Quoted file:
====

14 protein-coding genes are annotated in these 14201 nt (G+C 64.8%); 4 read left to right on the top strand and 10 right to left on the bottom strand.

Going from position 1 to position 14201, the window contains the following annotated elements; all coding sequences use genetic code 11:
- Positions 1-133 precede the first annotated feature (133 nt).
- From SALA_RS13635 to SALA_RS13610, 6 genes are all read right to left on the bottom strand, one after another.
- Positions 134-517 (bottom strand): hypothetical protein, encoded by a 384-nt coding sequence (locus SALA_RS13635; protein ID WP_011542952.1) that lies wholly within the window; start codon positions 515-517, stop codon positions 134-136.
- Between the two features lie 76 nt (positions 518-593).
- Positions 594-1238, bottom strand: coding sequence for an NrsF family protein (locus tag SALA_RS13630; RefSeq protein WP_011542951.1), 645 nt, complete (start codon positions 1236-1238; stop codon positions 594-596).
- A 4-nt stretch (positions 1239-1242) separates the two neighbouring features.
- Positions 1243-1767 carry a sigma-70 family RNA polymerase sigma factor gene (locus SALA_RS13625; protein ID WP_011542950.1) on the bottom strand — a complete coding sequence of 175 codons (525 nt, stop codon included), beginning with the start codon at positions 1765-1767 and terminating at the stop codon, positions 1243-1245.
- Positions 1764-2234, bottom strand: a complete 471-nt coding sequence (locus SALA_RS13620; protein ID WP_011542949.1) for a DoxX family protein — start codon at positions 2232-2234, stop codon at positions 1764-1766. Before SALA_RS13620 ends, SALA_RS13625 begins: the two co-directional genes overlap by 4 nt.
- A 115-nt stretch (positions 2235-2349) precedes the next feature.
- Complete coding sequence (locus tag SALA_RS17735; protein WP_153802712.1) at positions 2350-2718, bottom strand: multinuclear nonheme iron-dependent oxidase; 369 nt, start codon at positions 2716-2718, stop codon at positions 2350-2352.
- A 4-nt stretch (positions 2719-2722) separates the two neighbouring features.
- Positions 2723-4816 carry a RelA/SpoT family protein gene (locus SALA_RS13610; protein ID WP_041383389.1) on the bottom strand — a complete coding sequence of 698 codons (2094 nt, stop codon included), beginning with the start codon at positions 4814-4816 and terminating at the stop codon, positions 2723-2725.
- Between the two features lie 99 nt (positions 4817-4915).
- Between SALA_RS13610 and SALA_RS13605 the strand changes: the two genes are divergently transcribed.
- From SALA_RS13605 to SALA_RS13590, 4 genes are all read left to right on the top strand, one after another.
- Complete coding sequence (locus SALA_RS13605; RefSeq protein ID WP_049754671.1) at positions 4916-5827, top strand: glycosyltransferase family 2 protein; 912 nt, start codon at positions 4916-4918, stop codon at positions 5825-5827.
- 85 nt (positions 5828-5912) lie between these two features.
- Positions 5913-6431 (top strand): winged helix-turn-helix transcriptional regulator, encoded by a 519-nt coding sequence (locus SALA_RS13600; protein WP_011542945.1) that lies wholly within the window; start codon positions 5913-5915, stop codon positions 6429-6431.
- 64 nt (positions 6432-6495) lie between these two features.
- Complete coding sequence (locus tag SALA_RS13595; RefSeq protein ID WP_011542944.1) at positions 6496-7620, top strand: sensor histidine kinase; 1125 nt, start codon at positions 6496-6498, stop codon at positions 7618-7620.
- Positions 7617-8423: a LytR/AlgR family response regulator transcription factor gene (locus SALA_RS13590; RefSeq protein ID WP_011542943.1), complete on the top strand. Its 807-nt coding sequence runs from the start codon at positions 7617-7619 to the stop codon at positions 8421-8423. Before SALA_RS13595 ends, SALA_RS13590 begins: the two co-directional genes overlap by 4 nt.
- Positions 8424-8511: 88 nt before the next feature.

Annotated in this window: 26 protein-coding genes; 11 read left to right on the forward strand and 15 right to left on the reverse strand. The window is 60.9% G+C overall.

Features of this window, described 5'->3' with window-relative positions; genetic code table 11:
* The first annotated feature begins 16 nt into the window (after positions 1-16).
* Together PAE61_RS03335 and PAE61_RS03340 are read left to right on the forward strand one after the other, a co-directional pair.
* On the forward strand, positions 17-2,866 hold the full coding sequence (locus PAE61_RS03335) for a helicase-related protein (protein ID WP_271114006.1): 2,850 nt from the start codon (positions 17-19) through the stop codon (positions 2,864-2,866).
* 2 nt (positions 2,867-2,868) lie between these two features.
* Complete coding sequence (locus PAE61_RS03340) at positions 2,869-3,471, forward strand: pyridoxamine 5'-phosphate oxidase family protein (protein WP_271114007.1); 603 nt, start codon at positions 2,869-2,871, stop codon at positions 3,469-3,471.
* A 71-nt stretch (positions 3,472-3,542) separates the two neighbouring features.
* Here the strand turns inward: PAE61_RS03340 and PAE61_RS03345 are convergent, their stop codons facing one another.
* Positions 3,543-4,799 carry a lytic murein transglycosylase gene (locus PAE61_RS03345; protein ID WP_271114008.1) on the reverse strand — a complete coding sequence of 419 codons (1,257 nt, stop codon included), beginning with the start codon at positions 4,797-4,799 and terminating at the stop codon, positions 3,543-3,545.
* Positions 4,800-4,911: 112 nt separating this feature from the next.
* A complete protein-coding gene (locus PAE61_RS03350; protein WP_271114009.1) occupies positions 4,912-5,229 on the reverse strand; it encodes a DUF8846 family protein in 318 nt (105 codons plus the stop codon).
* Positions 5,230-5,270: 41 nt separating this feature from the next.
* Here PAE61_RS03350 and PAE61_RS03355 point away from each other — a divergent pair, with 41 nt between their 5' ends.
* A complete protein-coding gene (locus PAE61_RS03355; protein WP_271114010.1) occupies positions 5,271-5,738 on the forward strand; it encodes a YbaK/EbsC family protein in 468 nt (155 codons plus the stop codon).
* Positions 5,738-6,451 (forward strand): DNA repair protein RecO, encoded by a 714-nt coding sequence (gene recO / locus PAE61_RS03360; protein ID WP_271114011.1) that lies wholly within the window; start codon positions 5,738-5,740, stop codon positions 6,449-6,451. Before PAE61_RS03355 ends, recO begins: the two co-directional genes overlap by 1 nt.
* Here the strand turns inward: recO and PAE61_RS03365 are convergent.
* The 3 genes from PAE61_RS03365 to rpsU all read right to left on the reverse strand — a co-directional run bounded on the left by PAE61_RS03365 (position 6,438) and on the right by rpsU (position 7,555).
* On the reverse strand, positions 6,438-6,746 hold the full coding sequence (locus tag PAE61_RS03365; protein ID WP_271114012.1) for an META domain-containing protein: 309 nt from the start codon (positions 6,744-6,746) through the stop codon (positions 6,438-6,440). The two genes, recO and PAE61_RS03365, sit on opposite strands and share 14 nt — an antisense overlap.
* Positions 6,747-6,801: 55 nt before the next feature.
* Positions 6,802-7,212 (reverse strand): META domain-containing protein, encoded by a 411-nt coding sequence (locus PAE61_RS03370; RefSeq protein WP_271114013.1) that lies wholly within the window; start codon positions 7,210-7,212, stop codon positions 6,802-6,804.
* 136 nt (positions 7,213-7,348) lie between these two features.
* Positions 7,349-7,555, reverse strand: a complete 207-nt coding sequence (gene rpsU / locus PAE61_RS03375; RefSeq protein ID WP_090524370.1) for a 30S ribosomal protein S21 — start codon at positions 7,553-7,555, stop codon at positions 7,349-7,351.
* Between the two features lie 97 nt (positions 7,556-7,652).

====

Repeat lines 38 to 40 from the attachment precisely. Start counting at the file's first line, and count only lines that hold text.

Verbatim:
* Here PAE61_RS03350 and PAE61_RS03355 point away from each other — a divergent pair, with 41 nt between their 5' ends.
* A complete protein-coding gene (locus PAE61_RS03355; protein WP_271114010.1) occupies positions 5,271-5,738 on the forward strand; it encodes a YbaK/EbsC family protein in 468 nt (155 codons plus the stop codon).
* Positions 5,738-6,451 (forward strand): DNA repair protein RecO, encoded by a 714-nt coding sequence (gene recO / locus PAE61_RS03360; protein ID WP_271114011.1) that lies wholly within the window; start codon positions 5,738-5,740, stop codon positions 6,449-6,451. Before PAE61_RS03355 ends, recO begins: the two co-directional genes overlap by 1 nt.